Even delivering indemnity checks often presents additional challenges when injured workers reside in the country illegally, the claims and case managers say.
Still, experts say, comp claims for illegal immigrants must be managed effectively to ensure that treatment is delivered before medical conditions worsen and drive up claims costs, and before attorneys become involved.
Claims managers say they face numerous hurdles when they try to contact illegal immigrants injured at work. Fraudulent Social Security numbers are common, home addresses are wrong, and the workers and their families often are distrustful and unwilling to provide necessary information, fearing immigration authorities may become involved.
Laws in most states, however, mandate that illegal immigrants injured on the job receive the same care and benefits as legal workers.
One common challenge, say nurse case managers who specialize in helping catastrophically injured workers, occurs when helping undocumented workers return home from a hospital stay.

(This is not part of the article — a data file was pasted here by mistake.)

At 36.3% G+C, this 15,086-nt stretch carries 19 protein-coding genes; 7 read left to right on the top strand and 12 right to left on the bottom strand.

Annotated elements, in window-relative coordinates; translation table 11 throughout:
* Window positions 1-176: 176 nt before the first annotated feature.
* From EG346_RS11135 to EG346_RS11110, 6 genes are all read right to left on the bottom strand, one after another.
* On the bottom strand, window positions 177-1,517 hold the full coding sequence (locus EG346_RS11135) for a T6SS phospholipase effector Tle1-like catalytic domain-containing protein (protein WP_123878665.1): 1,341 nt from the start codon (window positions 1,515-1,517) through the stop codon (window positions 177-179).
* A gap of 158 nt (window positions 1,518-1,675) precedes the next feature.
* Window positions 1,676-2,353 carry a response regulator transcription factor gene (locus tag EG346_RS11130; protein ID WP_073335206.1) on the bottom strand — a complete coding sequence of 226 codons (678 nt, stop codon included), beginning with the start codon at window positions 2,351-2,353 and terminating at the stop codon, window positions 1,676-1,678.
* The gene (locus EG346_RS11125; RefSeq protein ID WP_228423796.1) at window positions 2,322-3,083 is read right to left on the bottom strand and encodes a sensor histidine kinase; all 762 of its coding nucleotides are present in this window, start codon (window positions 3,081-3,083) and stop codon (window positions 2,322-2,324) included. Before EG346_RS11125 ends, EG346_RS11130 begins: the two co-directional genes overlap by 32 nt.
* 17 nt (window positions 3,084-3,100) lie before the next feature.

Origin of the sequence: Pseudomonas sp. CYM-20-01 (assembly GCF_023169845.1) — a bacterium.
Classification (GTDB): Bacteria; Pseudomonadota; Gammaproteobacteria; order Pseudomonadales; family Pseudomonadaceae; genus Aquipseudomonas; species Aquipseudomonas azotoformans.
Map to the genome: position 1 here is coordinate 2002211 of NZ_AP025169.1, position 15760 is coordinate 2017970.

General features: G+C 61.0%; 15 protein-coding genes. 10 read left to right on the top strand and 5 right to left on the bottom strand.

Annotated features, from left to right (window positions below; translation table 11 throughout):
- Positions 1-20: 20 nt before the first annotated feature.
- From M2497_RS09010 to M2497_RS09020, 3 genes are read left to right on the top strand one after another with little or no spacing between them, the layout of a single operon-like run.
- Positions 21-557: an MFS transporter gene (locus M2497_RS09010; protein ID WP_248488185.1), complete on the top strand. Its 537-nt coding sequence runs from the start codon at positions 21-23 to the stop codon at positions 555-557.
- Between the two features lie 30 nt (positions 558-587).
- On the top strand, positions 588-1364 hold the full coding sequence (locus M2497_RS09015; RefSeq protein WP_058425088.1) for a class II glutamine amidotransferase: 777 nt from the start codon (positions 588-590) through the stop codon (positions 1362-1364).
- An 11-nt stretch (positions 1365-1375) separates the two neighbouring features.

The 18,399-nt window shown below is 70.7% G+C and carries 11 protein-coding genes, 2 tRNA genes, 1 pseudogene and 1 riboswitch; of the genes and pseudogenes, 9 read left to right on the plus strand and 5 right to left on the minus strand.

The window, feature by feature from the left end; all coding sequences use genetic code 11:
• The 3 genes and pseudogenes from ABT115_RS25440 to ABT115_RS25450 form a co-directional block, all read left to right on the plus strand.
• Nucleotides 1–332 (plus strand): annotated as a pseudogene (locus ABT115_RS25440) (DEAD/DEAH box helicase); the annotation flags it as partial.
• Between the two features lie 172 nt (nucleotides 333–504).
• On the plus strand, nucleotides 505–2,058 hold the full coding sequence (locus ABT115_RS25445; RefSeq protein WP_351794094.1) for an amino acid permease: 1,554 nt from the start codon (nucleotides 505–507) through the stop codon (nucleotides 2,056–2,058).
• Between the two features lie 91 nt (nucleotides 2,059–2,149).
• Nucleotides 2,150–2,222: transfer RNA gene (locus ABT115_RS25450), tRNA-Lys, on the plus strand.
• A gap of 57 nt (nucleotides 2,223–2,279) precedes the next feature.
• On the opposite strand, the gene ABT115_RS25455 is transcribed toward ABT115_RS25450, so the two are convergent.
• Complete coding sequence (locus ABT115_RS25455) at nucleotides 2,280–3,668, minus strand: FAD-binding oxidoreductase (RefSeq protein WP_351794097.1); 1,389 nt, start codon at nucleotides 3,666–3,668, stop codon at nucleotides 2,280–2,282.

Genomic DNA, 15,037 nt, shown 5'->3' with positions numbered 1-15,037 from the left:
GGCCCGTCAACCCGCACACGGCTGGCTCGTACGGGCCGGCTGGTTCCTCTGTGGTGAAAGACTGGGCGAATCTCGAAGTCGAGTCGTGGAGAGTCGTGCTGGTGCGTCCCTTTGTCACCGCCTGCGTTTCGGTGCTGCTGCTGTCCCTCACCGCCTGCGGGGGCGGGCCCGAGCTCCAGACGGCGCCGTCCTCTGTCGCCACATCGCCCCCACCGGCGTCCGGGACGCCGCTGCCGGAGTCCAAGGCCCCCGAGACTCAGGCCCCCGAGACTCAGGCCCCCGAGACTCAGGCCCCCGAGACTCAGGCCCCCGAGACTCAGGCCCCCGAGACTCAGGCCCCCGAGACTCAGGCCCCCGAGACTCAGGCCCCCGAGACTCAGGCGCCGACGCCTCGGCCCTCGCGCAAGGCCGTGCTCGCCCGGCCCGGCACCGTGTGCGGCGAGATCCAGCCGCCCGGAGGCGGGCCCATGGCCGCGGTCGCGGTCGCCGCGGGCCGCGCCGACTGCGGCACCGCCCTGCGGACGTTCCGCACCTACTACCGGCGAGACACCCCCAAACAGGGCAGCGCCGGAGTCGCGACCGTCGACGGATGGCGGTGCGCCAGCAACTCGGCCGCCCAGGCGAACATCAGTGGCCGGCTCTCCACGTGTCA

"You are trying to work on discharge to a particular address and it doesn’t exist or it’s not the address they are actually living at," said Marlys Severson, president of SCM Associates Inc. and a network manager for Paradigm Management Services, a Concord, California-based catastrophic case-management company.
"It makes it really tough to try to pull everything together to make for a smooth transition and good medical care," Severson said.
Obstacles to recovery